Shipping & Struggles: The Fascinating Story of the Bowring Steamship Company

Monday, July 31 2023

Shipping & Struggles: The Fascinating Story of the Bowring Steamship Company

Towards the end of 2022 the Lloyd’s Register Foundation (LRF) Heritage and Education Centre (HEC) catalogued two volumes from the Bowring Steamship Company (BSC) that had previously been deposited. These form a small collection that shed light on the functioning of a shipping company through the 20th century and help to build on information already in the collections such as the recently digitised Ship Plan and Survey Report Collection (SPSRC). 

Account ledger

Account Ledger for the Bowring Steamship Company BSSCL/1/2. Minute Book for the Bowring Steamship Company, BSSCL/1/1 

The origins of the BSC date back to 1813 with the firm of Bowring Brothers in St. John's, Newfoundland, established by Benjamin Bowring. They developed over the course of the 19th century and the business took on many names and forms. They were initially involved in the sealing business and over time built a small fleet of ships which would eventually develop into a shipping line. In 1835 Benjamin Bowring opened an office in Liverpool and his son Charles Tricks Bowring would later go on to act as manager, forming the C T Bowring and Company. C T Bowring’s son William Bowring went on to set up an office in New York with Brenton Archibald. 

The company continued its expansion into the 1880s, with the creation of the Red Cross Line, transporting cargo between New York, Halifax, Nova Scotia, and St. John's, Newfoundland. From 1890 they were among the earliest developers of tank steamers especially built for petroleum cargo, having previously operated in the transportation of barrelled oil to England. Their first tanker was Bear Creek, which was classed by Bureau veritas, but her sister vessel Snowflake (later Anne de France) was classed by Lloyd’s Register (LR) and records for this vessel can be found on the HEC website.

Further developments within the company led to the formation of the English and American Shipping Co (EASC) in 1888 and they started to branch out into passenger transportation, mainly operating between Liverpool and New York.

However, after and during the First World War the company faced financial and production difficulties and in 1919, the EASC was liquidated, and the company then became the Bowring Steamship Co. It was around this time that the company dropped out of the passenger steamer trade and focused solely on cargo transportation.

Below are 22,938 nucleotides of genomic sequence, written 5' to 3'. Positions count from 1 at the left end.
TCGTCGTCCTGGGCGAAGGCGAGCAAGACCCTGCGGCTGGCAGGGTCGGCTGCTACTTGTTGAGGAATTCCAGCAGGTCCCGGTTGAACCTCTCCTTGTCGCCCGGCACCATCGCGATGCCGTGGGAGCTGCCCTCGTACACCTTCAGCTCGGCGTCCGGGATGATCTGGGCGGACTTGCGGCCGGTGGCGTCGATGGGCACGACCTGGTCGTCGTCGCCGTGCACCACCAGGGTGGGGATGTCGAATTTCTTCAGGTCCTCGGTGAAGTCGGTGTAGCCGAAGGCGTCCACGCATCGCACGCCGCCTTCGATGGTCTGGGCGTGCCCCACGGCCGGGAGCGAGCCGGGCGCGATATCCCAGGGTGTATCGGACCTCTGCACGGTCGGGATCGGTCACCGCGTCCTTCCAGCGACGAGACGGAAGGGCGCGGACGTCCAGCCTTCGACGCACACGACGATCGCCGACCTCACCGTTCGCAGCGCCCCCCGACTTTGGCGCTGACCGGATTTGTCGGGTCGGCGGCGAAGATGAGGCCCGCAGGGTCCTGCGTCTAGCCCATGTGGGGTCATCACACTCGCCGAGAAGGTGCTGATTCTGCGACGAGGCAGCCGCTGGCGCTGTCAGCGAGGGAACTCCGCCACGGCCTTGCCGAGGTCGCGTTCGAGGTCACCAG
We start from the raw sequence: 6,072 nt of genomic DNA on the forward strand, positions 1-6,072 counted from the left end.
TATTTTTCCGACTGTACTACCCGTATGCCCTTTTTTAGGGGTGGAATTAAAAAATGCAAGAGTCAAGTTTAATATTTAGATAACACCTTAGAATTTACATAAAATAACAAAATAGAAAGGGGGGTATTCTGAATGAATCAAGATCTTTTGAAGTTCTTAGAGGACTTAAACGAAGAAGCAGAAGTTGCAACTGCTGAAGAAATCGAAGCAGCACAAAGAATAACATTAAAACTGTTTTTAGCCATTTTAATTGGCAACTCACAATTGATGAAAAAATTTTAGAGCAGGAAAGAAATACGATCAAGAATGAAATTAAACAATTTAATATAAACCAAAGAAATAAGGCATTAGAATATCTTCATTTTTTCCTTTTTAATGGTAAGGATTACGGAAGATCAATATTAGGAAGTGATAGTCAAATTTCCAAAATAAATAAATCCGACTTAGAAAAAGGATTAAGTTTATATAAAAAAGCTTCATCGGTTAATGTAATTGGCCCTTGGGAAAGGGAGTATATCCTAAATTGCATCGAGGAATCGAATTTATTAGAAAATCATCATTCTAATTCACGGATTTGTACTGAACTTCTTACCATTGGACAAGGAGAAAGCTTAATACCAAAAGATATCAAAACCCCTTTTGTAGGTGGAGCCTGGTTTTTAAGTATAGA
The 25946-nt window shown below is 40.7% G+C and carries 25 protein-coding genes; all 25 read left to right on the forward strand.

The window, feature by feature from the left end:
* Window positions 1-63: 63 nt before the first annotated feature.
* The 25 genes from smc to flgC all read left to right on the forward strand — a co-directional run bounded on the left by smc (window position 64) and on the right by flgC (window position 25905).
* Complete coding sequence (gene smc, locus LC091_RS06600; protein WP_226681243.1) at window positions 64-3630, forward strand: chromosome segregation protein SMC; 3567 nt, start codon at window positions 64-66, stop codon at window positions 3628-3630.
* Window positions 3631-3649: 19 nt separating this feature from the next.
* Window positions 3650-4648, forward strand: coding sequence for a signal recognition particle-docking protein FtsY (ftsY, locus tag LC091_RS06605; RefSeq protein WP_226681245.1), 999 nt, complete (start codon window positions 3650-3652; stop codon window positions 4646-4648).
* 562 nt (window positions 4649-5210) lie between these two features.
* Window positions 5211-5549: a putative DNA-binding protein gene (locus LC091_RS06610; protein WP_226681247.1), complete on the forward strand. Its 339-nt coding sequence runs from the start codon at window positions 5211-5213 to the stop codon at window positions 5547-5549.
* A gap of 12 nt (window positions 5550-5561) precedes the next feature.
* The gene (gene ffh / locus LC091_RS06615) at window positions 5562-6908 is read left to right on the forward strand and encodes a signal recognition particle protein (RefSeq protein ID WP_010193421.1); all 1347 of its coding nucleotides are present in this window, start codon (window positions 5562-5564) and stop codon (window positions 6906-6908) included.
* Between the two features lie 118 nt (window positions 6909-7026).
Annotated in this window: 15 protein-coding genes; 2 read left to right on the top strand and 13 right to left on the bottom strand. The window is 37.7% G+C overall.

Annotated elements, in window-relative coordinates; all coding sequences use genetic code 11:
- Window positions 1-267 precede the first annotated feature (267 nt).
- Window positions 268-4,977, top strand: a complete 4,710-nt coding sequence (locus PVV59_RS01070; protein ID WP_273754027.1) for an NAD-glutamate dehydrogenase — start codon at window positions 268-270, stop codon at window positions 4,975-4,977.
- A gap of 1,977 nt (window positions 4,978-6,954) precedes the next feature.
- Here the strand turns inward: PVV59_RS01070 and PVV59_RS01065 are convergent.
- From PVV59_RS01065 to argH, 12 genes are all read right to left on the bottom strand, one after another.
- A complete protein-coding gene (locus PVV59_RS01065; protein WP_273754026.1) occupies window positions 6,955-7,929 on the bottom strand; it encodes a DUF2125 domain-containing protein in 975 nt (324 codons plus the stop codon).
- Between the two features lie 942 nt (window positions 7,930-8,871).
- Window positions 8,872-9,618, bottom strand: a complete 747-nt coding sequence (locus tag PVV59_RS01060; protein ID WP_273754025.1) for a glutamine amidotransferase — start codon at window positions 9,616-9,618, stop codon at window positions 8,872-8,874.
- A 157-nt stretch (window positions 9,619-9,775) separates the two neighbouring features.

Midship Section for Adra, 1895, LRF-PUN-NWC844-0020-P 

Cape Breton

Report on electrical equipment, Cape Breton, 1940, LRF-PUN-003106-003115-0117 

Bowring had long held a relationship with Lloyd’s Register (LR), including sharing the Dulwich sports and cricket ground for many years. Many of their vessels were classed and surveyed by LR and their offices in London were close to LR’s headquarters on Fenchurch Street. Some examples of the BSC ships that were classed by LR include:

There is reference to the Cape Breton in the BSC Account Ledger, which was surveyed by LR in July 1940, and the Ledger details payments made to LR for surveyor fees. The company continued to have communications with staff members at LR which is how the volumes came to be deposited with us. The collection consists of one Minute Book and one Account Ledger, which were passed onto a previous Chief Executive Officer of LR who alerted staff at HEC who in turn gladly accepted to material.  


Minute Book for the Bowring Steamship Company, 1919-1966, Pages 1 and 2 displaying the first meeting  of the company and the company seal, BSSCL/1/1 

The Minute Book includes summaries on accounts, information on shareholder and contracts and news from the company. There is a discussion early on in the Minute Book which details the creation of the company’s seal, a copy of which is stamped onto the first page. The Minute Book and Account Ledger reveals the wider activities of the BSC and their operations.

Like many other companies in the marine and transportation industry during the Second World War they were called upon to provide material or vessels to aid with the war effort. The two volumes reflect this activity and the pressures that the post-war world had on the British maritime sector. Unfortunately, the BSC closed its doors in the 1980s and is no longer operating as a shipping company. 

Although they have been catalogued the BSC collection is not yet on our online catalogue. HEC is currently undergoing a systems transition to a new collections management system, and we are not uploading new collections until this new system is in place.

For further information on our collections and to access the documents which are available online please visit our website.

Other records related to C T Bowring are held at the Liverpool Record Office, which can be contacted through their website.

Zach Schieferstein